NASA Astrophysics Data System (ADS)

    Baranec, Christoph; Riddle, Reed; Law, Nicholas M.; Ramaprakash, A. N.; Tendulkar, Shriharsh P.; Bui, Khanh; Burse, Mahesh P.; Chordia, Pravin; Das, Hillol K.; Davis, Jack T. C.; Dekany, Richard G.; Kasliwal, Mansi M.; Kulkarni, Shrinivas R.; Morton, Timothy D.; Ofek, Eran O.; Punnadi, Sujit

    2013-02-01

    focus a high-power laser beam in the direction of the astronomical target to create an artificial reference of known shape, also known as a 'laser guide star'. The Robo-AO laser adaptive optics system employs a 10-W ultraviolet laser focused at a distance of 10 km to generate a laser guide star. Wavefront sensor measurements of the laser guide star drive the adaptive optics correction resulting in diffraction-limited images that have an angular resolution of ~0.1 arc seconds on a 1.5-m telescope.

  12. Bringing the visible universe into focus with Robo-AO.

    PubMed

    Baranec, Christoph; Riddle, Reed; Law, Nicholas M; Ramaprakash, A N; Tendulkar, Shriharsh P; Bui, Khanh; Burse, Mahesh P; Chordia, Pravin; Das, Hillol K; Davis, Jack T C; Dekany, Richard G; Kasliwal, Mansi M; Kulkarni, Shrinivas R; Morton, Timothy D; Ofek, Eran O; Punnadi, Sujit

    2013-02-12

    a high-power laser beam in the direction of the astronomical target to create an artificial reference of known shape, also known as a 'laser guide star'. The Robo-AO laser adaptive optics system, employs a 10-W ultraviolet laser focused at a distance of 10 km to generate a laser guide star. Wavefront sensor measurements of the laser guide star drive the adaptive optics correction resulting in diffraction-limited images that have an angular resolution of ~0.1 arc seconds on a 1.5-m telescope.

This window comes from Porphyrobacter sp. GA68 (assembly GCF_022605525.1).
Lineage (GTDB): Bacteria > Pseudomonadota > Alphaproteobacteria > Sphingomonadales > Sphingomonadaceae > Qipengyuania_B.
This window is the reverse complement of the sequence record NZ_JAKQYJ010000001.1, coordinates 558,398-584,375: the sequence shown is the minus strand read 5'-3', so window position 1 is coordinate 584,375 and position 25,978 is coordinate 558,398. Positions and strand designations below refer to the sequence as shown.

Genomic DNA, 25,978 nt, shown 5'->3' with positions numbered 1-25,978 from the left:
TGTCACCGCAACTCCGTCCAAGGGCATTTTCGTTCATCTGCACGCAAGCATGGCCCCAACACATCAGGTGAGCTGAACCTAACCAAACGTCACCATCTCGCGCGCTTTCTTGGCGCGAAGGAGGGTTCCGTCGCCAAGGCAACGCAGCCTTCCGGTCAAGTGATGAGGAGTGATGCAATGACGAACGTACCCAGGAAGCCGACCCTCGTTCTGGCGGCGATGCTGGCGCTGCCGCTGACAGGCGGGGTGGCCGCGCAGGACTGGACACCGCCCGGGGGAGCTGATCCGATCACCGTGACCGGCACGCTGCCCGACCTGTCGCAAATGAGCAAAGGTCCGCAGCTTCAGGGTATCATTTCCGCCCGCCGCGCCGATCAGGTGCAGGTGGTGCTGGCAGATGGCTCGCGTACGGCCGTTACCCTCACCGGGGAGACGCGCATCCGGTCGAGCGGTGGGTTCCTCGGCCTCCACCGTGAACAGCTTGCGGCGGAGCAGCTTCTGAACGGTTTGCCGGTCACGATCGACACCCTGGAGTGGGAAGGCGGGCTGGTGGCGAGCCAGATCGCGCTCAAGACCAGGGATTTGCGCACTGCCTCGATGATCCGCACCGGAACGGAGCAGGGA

13. Bringing the Visible Universe into Focus with Robo-AO

    PubMed Central

    Baranec, Christoph; Riddle, Reed; Law, Nicholas M.; Ramaprakash, A.N.; Tendulkar, Shriharsh P.; Bui, Khanh; Burse, Mahesh P.; Chordia, Pravin; Das, Hillol K.; Davis, Jack T.C.; Dekany, Richard G.; Kasliwal, Mansi M.; Kulkarni, Shrinivas R.; Morton, Timothy D.; Ofek, Eran O.; Punnadi, Sujit

    2013-01-01

    focus a high-power laser beam in the direction of the astronomical target to create an artificial reference of known shape, also known as a 'laser guide star'. The Robo-AO laser adaptive optics system2,3 employs a 10-W ultraviolet laser focused at a distance of 10 km to generate a laser guide star. Wavefront sensor measurements of the laser guide star drive the adaptive optics correction resulting in diffraction-limited images that have an angular resolution of ~0.1 arc seconds on a 1.5-m telescope. PMID:23426078

  14. LDEF: Dosimetric measurement results (AO 138-7 experiment)

    NASA Astrophysics Data System (ADS)

    Bourrieau, J.

    1993-04-01

    One of the objectives of the AO 138-7 experiment on board the Long Duration Exposure Facility (LDEF) was a total dose measurement with Thermo Luminescent Detectors (TLD 100). Two identical packages, both of them including five TLD's inside various aluminum shields, are exposed to the space environment in order to obtain the absorbed dose profile. Radiation fluence received during the total mission length was computed, taking into account the trapped particles (AE8 and AP8 models during solar maximum and minimum periods) and the cosmic rays; due to the magnetospheric shielding the solar proton fluences are negligible on the LDEF orbit. The total dose induced by these radiations inside a semi infinite plane shield of aluminum are computed with the radiation transport codes available at DERTS. The dose profile obtained is in good agreement with the evaluation by E.V. Benton. TLD readings are performed after flight; due to the mission duration increase a post flight calibration was necessary in order to cover the range of the in flight induced dose. The results obtained, similar (plus or minus 30 percent) for both packages, are compared with the dose profile computation. For thick shields it seems that the measurements exceed the forecast (about 40 percent). That can be due to a cosmic ray and trapped proton contributions coming from the backside (assumed as perfectly shielded by the LDEF structure in the computation), or to an underestimate of the proton or cosmic ray fluences. A fine structural shielding analysis should be necessary in order to determine the origin of this slight discrepancy between forecast and in flight measurements. For the less shielded dosimeters, mainly exposed to the trapped electron flux, a slight overestimation of the dose (less than 40 percent) appears. Due to the dispersion of the TLD's response, this cannot be confirmed. In practice these results obtained on board LDEF, with less than a factor 1.4 between measurements and forecast